Supply chains are complex with an evolving landscape of stakeholders and practices. Container lines are important participants that affect supply chains with their operational changes. Today:
In addition, carriers have gotten bigger and bigger ships to meet trade growth and to reduce costs. Mega-ships are 18,000+ TEU (twenty-foot equivalent) and rival the size of an aircraft carrier. Port authorities are deciding whether to invest significant monies to handle these vessels. They must be able to quickly berth, unload, load, and get the big ships sailing again to minimize congestion and delays.
Some shippers care only about the rates they pay; companies with leading-edge supply chains know differently. Carrier operations have repercussions. The effects are about more than transport; they are about supply chains.
Performance reliability is important for supply chain effectiveness. Firms create weekly buckets of production/build plans and logistics plans. These are dynamic and critical because they often involve high volume items, seasonal goods, or new products. The plans reflect underlying lead times, which include transit times, from suppliers to factories and from factories to customers and distribution centers.
When container lines change operations, there are corresponding changes to underlying transit times in logistics and build plans. Services that are slower, unreliable, and inconsistent, require companies to go into fire-fighting mode to compensate for problematic service. Significant expediting is used-- a sign of process breakdown--and creates de facto chaos. Products may be flown to keep production lines going or to meet sales needs.
Then there are uncertainties with mega-ships. How will they be filled if supply exceeds demand? What will carriers do to ameliorate under-utilized capacity—and will it affect transit times?
Also, what will be the time factors getting mega-ships into and out of ports? If fewer ports opt-in to handle the ships, what does that do costs and to the time from the port to distribution centers or to end-use customers? All these create scenarios of questionable time consistency. How do supply chain organizations deal with such vagaries for build and delivery plans and to effectively manage supply chains?
Uncertainty creates commercial and operations risks for supply chains. It is a driver for carrying extra inventory to buffer the unknown. Multinationals, with their global scope, are particularly concerned with these events.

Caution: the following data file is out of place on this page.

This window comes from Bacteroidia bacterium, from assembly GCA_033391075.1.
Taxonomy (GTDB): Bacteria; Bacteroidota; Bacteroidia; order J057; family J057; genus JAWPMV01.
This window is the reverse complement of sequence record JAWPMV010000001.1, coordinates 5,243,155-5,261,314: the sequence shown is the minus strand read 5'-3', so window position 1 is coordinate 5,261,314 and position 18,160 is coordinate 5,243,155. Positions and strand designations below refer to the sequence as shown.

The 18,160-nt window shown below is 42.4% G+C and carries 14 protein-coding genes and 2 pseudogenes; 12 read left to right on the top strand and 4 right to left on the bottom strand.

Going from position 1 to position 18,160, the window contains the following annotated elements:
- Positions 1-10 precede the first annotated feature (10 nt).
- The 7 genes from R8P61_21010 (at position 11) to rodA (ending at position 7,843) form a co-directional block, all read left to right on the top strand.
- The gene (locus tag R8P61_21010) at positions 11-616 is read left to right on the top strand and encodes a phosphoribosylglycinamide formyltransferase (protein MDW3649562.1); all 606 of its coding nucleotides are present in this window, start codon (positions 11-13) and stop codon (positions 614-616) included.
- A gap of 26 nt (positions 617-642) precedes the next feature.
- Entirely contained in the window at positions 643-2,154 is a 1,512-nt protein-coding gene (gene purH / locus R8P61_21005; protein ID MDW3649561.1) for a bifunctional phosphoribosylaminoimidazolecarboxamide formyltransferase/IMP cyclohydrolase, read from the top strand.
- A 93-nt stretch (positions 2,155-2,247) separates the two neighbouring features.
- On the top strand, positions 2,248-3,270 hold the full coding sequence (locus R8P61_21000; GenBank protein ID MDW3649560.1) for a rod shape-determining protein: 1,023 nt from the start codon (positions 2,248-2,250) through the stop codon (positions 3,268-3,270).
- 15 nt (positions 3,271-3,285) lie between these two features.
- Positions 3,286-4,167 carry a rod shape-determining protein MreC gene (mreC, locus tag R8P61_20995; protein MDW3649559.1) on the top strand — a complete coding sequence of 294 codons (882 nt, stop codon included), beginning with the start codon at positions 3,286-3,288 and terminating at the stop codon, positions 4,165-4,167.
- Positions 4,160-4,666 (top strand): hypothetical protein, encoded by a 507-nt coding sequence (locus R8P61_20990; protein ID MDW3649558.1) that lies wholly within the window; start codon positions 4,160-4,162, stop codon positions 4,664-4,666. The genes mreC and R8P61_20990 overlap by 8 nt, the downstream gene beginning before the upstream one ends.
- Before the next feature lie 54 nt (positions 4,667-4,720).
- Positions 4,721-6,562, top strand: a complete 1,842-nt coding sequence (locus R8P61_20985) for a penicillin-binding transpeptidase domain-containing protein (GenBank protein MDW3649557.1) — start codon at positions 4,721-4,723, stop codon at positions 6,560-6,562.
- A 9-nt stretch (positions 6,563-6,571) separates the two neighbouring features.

To deal with varying transit times, more inventories—more safety stock--are added throughout the production supply chains. Additional working capital is tied up in raw materials, work-in-process, and finished goods. This is investment that could be used elsewhere. Such added inventories are an anathema to both supply chain management and lean logistics. The net result is a third group of inventories in the supply chain.
Many items have short shelf lives. Firms in dynamic, volatile businesses, such as fashion, and ones dealing with strong seasonality, such as retailers with Christmas, know the impact of product life cycles. Not having sufficient products timely for peak times creates problems. This, in turn, factors into managing product portfolio complexity and assortment optimization. These are important for both brand and private label items. Supply chain cost and performance have underlying roles to product assortment, sales, and profit results, all of which extend to the individual item level. Bottom line--service consistency/reliability is vital to supply chain results, both financial and operating.
Container lines play a vital role in global trade. Yet, carriers have made and are making operational changes that negatively affect the supply chains of their customers. In some ways, ocean carriers and shippers are diverging in what they are doing when the focus is placed on supply chain performance. Shippers need to take tactical actions to counteract carrier actions. More importantly, companies need to develop and implement strategic moves to improve their supply chains.